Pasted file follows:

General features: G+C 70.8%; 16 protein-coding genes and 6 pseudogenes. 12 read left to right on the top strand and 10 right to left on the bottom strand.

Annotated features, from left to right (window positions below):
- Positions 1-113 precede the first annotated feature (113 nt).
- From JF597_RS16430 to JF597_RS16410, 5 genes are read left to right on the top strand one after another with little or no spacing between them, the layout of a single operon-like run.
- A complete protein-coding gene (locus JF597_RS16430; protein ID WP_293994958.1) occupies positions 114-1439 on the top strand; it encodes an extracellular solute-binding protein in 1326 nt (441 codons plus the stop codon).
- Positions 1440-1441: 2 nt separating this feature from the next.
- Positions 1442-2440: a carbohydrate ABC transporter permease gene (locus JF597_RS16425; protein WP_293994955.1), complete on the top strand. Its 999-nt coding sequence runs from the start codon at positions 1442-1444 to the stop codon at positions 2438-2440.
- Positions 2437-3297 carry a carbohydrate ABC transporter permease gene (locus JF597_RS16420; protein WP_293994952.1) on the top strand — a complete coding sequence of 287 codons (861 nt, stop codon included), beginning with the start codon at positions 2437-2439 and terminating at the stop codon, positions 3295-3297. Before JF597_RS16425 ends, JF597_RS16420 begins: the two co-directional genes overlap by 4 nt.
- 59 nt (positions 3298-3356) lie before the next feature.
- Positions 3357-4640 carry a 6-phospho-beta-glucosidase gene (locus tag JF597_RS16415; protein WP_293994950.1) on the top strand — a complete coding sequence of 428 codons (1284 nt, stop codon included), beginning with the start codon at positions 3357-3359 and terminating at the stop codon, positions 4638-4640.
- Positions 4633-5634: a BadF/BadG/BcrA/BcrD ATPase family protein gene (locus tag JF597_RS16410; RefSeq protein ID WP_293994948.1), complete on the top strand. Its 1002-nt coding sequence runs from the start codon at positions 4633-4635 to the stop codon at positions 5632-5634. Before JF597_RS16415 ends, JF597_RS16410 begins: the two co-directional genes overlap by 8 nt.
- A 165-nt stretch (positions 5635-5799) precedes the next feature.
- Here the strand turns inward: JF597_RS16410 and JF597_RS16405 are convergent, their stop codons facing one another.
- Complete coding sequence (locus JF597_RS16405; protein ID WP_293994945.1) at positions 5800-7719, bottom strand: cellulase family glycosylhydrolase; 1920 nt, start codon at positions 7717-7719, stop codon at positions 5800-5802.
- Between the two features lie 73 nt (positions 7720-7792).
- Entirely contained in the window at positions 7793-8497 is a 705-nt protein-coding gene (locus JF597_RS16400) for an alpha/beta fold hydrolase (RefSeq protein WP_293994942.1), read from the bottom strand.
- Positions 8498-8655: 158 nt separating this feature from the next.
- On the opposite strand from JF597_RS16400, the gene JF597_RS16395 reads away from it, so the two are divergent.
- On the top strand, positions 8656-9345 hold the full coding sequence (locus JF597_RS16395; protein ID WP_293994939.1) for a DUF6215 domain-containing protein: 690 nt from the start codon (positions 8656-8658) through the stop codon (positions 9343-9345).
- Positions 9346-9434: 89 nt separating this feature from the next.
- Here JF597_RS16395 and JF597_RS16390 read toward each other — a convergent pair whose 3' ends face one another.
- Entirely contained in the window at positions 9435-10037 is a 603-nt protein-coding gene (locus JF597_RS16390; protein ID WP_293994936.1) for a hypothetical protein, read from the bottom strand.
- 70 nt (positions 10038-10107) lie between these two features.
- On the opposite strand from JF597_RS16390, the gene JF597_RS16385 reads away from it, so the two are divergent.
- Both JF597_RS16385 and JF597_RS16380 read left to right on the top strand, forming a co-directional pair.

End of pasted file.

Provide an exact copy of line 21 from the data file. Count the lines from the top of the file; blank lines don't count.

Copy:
- Here JF597_RS16395 and JF597_RS16390 read toward each other — a convergent pair whose 3' ends face one another.